|Peripheral Neuropathy: Seroconversion or Possible Combivir Side Effect
Apr 3, 2005
I was writing to inquire about how exactly peripheral neuropathy plays a role in HIV seroconversion. I engaged in insertive vaginal protected sex with a professional worker about three weeks ago. I know that you always say that if a condom was used properly and did not fail, then it is effective. However, before we engaged in intercourse, she jerked me off using baby oil. I cleaned the majority of it off before putting on the condom, but I am not sure if having a little on my penis would have caused the condom to become porous. However, it did not break as when I pulled out everything was completely in tact.
I saw a doctor at a local clinic and he put me on Combivir for post exposure prophylaxis. After 10 days I could no longer handle the gastrointestinal side effects so I stopped the treatment. I had very minor PN related symptoms while on the medication.
Three weeks after the initial exposure (or roughly 2 weeks after stopping PEP treatment, I began to develop symtpoms associated with peripheral neuropathy, i.e. tingling/numbness in feet, ankles, and knees; foot pain. I am aware that one of the symptoms of HIV seroconversion is peripheral neuropathy. However, I am also aware that this can be caused by the PEP treatment as well. I am very concerned about this feeling because even if I have not been infected, the pain and numbness in my feet is becoming a big problem.
My question is how common of a symptom of Acute Retroviral Syndrome is peripheral neuropathy? Also, if I am not experiencing any other symptoms (fatigue, rash, fever), how likely is it that this tingling and pain is associated with seroconversion? Also, even though I did not have any real problems with PN while on Combivir, is it possible that it developed after discontinuation of the treatment?
Thanks so much for the help.
| Response from Dr. Frascino
Well, let's see, where should I begin?
First off, I would not have recommended PEP for your potential exposure. Insertive vaginal protected sex, even with a small residual amount of baby oil on your Mr. Happy, does not amount to a significant HIV risk. The HIV status of your partner is unknown. The condom remained "completely intact."
Next, I do not believe you have peripheral neuropathy. This condition rarely gets to the ankles and never reaches the knees. If you have pain and numbness in your feet, it is not due to HIV-related peripheral neuropathy. Also, it would be extremely rare for Combivir to cause peripheral neuropathy either. In general, HIV-related peripheral neuropathy is associated with "dideoxy" drugs (ddI, d4T and ddC) or to advanced HIV disease (CD4 count less than 200). Yes, it has been described to occur rarely in primary HIV infection. Personally, I have never seen this in my 20+ years of experience.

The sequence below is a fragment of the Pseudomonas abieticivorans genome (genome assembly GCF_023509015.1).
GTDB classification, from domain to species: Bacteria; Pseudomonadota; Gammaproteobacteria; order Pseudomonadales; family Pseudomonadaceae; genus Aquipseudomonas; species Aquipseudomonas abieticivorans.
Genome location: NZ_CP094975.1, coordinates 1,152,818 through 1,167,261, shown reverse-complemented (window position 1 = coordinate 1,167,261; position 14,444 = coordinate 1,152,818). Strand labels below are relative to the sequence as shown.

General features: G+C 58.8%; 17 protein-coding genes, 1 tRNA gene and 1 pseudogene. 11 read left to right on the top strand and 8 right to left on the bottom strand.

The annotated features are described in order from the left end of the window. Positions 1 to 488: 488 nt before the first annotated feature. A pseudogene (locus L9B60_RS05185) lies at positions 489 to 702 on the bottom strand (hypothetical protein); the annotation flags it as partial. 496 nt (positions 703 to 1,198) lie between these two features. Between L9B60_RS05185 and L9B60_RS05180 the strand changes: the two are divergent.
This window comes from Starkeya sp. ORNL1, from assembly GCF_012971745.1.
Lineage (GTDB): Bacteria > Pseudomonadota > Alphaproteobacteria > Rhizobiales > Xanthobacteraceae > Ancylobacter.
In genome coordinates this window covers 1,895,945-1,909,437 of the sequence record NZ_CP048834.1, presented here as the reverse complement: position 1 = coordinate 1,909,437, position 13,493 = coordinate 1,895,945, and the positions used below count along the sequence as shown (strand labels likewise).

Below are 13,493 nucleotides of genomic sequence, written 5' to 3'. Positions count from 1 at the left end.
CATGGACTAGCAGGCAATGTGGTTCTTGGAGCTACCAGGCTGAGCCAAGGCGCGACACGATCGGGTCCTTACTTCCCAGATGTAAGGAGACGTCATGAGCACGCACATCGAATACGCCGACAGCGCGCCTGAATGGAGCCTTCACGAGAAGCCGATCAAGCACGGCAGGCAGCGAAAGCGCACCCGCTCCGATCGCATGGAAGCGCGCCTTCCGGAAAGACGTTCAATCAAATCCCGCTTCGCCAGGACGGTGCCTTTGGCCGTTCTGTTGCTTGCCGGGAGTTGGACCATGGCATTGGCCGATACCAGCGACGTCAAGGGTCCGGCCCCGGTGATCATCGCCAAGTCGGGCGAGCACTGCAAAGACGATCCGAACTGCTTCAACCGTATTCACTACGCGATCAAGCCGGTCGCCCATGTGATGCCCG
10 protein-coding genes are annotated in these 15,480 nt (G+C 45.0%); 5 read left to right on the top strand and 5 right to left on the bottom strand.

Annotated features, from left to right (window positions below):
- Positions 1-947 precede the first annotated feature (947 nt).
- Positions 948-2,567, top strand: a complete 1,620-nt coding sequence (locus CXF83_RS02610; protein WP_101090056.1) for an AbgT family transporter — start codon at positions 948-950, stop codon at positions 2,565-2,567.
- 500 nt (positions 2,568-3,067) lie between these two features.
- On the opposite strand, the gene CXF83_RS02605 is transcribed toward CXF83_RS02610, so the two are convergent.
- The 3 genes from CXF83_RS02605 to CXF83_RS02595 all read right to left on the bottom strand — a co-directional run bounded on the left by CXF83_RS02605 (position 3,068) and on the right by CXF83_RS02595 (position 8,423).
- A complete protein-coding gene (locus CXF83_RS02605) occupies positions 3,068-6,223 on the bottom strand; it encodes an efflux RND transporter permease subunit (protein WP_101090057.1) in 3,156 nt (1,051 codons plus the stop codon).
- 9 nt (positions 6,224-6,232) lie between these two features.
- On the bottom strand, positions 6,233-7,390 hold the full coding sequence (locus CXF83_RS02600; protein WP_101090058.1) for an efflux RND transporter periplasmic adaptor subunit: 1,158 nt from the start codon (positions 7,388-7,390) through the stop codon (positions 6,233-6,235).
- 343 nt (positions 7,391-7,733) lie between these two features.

And so, Matt, my assessment is that you did not have a significant HIV exposure, PEP was not indicated and your symptoms are not consistent with peripheral neuropathy or HIV disease.
My advice is simple: if you feel you've placed yourself at risk for HIV (I do not), get tested at the three-month mark. If you have pain and numbness in your feet, see your doctor for an evaluation. (By the way, I'd avoid the one at the local clinic who recommended PEP.)
Good luck, Matt.
Get Email Notifications When This Forum Updates or Subscribe With RSS
- Can You Get Hiv Eating Contaminated Blood?
- Exposed Penis Exposed To Vaginal Fluids
- How Long Can Hiv Survive In The Refrigerator?
- Is There A Record Of People Infected Through Breast Sucking?
- Massachusetts Law On Informing Sexual Partner Of Aids Virus
- Mixed Test Results Hiv Positive And Negative
This forum is designed for educational purposes only, and experts are not rendering medical, mental health, legal or other professional advice or services. If you have or suspect you may have a medical, mental health, legal or other problem that requires advice, consult your own caregiver, attorney or other qualified professional.
Experts appearing on this page are independent and are solely responsible for editing and fact-checking their material. Neither TheBody.com nor any advertiser is the publisher or speaker of posted visitors' questions or the experts' material.